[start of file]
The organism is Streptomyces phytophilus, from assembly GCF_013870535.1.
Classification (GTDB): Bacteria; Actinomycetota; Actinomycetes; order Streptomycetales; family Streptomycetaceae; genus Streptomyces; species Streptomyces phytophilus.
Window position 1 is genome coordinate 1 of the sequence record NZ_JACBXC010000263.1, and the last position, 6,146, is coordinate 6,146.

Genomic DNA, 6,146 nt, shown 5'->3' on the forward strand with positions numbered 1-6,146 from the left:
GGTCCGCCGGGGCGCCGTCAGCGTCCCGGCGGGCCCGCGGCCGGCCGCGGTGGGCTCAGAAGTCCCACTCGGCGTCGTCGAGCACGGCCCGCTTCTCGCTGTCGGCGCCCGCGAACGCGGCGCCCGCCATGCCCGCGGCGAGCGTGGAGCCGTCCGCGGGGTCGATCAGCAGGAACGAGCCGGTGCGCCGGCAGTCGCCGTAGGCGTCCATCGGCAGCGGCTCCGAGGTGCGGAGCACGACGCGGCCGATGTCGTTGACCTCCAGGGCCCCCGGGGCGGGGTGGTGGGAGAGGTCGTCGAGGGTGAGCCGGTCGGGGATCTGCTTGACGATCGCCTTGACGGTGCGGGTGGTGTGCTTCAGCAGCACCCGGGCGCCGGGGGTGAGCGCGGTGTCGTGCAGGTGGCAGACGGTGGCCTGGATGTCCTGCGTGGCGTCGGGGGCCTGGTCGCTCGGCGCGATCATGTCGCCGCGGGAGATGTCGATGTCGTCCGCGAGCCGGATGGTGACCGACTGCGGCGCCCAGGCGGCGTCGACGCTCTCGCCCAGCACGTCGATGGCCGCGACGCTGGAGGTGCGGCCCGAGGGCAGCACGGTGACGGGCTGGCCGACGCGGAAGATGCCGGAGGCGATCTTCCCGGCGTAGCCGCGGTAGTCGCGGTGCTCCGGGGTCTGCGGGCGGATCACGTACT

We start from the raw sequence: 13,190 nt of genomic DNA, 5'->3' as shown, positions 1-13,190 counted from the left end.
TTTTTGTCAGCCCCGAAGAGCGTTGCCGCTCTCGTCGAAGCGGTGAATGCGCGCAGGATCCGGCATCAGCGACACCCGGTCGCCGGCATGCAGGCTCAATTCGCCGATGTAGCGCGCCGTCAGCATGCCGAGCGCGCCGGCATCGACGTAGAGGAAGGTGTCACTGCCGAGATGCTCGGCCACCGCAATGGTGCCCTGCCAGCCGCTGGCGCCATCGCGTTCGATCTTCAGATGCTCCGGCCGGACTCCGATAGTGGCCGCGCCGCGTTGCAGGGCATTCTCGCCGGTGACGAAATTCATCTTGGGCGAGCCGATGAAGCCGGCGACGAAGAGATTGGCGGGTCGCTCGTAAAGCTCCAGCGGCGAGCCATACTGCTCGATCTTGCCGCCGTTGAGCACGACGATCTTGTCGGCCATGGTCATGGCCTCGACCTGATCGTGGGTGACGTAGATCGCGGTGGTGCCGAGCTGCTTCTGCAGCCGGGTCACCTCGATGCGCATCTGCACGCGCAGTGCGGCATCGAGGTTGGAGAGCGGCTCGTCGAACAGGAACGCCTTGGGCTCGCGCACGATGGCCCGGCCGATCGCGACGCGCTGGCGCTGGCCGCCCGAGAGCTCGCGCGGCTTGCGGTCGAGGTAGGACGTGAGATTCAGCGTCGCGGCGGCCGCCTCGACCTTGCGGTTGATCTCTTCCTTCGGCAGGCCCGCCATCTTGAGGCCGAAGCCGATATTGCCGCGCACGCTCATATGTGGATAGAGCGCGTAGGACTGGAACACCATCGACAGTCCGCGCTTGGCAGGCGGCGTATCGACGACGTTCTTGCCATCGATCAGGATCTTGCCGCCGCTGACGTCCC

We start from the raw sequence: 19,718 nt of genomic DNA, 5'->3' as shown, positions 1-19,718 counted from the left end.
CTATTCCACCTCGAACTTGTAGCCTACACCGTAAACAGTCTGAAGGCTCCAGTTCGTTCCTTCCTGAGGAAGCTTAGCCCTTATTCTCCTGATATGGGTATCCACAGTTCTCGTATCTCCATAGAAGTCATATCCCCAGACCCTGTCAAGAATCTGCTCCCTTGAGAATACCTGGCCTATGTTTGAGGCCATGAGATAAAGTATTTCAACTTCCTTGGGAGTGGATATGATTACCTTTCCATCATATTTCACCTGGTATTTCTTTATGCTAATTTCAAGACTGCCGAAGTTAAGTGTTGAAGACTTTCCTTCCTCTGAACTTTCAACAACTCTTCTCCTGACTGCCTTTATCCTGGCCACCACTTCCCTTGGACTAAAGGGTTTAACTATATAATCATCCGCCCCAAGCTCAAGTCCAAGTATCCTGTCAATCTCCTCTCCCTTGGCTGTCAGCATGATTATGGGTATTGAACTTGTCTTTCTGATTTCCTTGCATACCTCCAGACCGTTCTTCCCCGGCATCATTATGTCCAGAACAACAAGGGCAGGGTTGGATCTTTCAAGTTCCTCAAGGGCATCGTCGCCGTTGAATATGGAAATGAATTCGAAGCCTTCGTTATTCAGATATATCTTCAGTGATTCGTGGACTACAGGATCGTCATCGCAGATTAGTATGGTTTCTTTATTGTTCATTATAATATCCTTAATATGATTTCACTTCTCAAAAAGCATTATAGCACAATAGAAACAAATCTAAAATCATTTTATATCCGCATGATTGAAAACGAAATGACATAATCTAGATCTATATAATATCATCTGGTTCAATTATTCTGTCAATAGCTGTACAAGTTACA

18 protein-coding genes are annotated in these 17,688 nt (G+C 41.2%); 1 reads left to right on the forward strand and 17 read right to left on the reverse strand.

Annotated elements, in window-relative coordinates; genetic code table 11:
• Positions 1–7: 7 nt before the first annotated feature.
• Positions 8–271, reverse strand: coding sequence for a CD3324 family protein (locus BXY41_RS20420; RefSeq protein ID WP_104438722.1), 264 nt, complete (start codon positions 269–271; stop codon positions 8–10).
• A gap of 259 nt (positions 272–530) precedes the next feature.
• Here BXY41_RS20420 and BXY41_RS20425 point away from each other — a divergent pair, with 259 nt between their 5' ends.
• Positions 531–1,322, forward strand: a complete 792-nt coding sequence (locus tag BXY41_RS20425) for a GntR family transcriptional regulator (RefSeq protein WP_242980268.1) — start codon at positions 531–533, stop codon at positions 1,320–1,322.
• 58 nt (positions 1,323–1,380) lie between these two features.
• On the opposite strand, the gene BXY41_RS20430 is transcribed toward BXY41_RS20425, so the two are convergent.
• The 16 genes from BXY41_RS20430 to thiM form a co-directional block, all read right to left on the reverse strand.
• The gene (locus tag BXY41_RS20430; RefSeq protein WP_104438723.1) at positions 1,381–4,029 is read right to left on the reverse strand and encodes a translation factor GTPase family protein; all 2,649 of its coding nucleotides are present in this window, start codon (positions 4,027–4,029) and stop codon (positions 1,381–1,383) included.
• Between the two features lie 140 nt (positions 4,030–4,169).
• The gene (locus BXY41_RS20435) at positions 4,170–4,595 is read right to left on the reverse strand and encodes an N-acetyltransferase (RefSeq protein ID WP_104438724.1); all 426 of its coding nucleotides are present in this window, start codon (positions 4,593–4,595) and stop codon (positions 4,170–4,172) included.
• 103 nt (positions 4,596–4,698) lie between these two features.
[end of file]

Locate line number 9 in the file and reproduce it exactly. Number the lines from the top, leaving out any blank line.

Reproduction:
CTATTCCACCTCGAACTTGTAGCCTACACCGTAAACAGTCTGAAGGCTCCAGTTCGTTCCTTCCTGAGGAAGCTTAGCCCTTATTCTCCTGATATGGGTATCCACAGTTCTCGTATCTCCATAGAAGTCATATCCCCAGACCCTGTCAAGAATCTGCTCCCTTGAGAATACCTGGCCTATGTTTGAGGCCATGAGATAAAGTATTTCAACTTCCTTGGGAGTGGATATGATTACCTTTCCATCATATTTCACCTGGTATTTCTTTATGCTAATTTCAAGACTGCCGAAGTTAAGTGTTGAAGACTTTCCTTCCTCTGAACTTTCAACAACTCTTCTCCTGACTGCCTTTATCCTGGCCACCACTTCCCTTGGACTAAAGGGTTTAACTATATAATCATCCGCCCCAAGCTCAAGTCCAAGTATCCTGTCAATCTCCTCTCCCTTGGCTGTCAGCATGATTATGGGTATTGAACTTGTCTTTCTGATTTCCTTGCATACCTCCAGACCGTTCTTCCCCGGCATCATTATGTCCAGAACAACAAGGGCAGGGTTGGATCTTTCAAGTTCCTCAAGGGCATCGTCGCCGTTGAATATGGAAATGAATTCGAAGCCTTCGTTATTCAGATATATCTTCAGTGATTCGTGGACTACAGGATCGTCATCGCAGATTAGTATGGTTTCTTTATTGTTCATTATAATATCCTTAATATGATTTCACTTCTCAAAAAGCATTATAGCACAATAGAAACAAATCTAAAATCATTTTATATCCGCATGATTGAAAACGAAATGACATAATCTAGATCTATATAATATCATCTGGTTCAATTATTCTGTCAATAGCTGTACAAGTTACA